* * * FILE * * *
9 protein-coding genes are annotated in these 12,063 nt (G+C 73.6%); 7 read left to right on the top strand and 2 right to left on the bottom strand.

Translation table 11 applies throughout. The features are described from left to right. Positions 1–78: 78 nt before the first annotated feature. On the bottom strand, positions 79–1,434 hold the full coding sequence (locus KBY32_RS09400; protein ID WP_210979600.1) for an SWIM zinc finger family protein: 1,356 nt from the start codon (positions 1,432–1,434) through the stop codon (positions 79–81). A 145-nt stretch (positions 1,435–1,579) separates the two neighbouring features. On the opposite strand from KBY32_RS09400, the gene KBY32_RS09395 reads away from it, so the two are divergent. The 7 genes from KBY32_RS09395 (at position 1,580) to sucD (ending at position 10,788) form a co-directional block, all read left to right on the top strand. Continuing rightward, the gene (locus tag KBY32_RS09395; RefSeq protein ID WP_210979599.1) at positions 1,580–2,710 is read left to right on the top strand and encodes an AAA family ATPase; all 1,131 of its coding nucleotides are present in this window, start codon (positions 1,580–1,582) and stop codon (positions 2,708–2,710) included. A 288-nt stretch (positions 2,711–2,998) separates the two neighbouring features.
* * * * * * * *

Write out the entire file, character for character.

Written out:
9 protein-coding genes are annotated in these 12,063 nt (G+C 73.6%); 7 read left to right on the top strand and 2 right to left on the bottom strand.

Translation table 11 applies throughout. The features are described from left to right. Positions 1–78: 78 nt before the first annotated feature. On the bottom strand, positions 79–1,434 hold the full coding sequence (locus KBY32_RS09400; protein ID WP_210979600.1) for an SWIM zinc finger family protein: 1,356 nt from the start codon (positions 1,432–1,434) through the stop codon (positions 79–81). A 145-nt stretch (positions 1,435–1,579) separates the two neighbouring features. On the opposite strand from KBY32_RS09400, the gene KBY32_RS09395 reads away from it, so the two are divergent. The 7 genes from KBY32_RS09395 (at position 1,580) to sucD (ending at position 10,788) form a co-directional block, all read left to right on the top strand. Continuing rightward, the gene (locus tag KBY32_RS09395; RefSeq protein ID WP_210979599.1) at positions 1,580–2,710 is read left to right on the top strand and encodes an AAA family ATPase; all 1,131 of its coding nucleotides are present in this window, start codon (positions 1,580–1,582) and stop codon (positions 2,708–2,710) included. A 288-nt stretch (positions 2,711–2,998) separates the two neighbouring features.